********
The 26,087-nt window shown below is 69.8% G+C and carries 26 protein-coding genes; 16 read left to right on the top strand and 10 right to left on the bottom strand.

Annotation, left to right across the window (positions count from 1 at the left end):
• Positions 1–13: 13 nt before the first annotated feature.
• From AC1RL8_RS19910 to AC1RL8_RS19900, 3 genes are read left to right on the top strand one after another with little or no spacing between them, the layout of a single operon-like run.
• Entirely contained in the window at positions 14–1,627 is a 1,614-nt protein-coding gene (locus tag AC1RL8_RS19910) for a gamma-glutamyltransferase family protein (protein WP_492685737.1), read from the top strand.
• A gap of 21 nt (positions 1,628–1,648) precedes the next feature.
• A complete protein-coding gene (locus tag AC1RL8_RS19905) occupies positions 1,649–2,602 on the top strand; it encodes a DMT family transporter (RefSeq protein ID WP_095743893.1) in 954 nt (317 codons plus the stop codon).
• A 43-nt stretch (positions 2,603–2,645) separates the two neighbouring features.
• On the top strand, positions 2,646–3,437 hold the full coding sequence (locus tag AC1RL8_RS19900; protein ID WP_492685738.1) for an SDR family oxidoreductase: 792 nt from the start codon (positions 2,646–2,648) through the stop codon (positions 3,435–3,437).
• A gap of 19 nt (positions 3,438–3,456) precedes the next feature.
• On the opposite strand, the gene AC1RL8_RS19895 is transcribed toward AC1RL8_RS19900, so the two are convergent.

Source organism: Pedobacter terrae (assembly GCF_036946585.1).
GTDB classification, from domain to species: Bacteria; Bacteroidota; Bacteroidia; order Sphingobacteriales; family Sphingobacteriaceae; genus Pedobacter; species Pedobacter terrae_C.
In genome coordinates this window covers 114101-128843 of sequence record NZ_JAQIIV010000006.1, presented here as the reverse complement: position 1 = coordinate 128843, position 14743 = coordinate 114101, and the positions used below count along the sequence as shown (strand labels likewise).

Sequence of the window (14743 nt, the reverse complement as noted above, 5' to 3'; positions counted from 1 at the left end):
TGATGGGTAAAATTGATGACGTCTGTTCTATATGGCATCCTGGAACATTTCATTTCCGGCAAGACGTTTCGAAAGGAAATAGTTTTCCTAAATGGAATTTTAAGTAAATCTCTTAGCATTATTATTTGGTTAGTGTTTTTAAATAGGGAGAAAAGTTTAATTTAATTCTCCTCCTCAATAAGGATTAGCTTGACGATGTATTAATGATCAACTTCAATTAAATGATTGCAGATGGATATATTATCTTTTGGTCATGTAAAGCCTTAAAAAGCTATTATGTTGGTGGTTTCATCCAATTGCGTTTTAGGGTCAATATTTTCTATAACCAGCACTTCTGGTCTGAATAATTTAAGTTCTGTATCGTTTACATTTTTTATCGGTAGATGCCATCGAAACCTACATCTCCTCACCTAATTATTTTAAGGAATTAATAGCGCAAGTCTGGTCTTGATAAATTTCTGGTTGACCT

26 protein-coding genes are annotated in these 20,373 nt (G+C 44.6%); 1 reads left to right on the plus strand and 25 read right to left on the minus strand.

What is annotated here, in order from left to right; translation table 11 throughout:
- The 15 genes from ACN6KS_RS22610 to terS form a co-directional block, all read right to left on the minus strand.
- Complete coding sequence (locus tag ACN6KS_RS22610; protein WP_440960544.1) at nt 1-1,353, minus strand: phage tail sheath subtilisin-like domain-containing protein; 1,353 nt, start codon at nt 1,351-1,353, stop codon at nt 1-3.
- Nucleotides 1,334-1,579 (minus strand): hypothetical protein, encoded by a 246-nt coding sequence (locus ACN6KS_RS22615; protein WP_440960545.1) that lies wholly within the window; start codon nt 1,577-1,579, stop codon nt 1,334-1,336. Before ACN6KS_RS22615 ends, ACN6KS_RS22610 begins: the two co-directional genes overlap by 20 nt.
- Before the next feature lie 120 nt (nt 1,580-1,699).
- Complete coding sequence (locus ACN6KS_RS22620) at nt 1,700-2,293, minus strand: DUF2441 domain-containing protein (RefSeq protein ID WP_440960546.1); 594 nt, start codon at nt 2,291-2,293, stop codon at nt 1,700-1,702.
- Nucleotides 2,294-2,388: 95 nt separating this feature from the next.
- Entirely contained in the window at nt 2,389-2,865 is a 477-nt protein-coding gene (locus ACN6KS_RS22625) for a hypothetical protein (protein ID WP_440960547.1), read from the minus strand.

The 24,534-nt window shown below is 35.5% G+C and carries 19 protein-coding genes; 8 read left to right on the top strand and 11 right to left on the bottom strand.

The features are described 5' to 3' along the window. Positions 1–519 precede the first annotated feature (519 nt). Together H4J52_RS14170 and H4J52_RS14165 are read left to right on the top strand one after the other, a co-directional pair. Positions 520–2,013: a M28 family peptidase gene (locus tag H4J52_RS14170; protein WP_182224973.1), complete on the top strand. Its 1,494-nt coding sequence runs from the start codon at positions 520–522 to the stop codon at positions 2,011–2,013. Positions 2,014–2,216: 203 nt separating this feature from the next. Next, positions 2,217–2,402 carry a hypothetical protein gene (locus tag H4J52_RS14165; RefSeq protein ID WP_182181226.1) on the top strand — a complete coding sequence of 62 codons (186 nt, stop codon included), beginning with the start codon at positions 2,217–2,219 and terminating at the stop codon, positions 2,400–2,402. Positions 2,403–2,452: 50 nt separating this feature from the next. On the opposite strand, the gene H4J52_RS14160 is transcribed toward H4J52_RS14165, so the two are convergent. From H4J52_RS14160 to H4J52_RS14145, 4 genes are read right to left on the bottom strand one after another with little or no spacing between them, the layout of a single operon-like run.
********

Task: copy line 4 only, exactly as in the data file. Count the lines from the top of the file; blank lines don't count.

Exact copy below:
• From AC1RL8_RS19910 to AC1RL8_RS19900, 3 genes are read left to right on the top strand one after another with little or no spacing between them, the layout of a single operon-like run.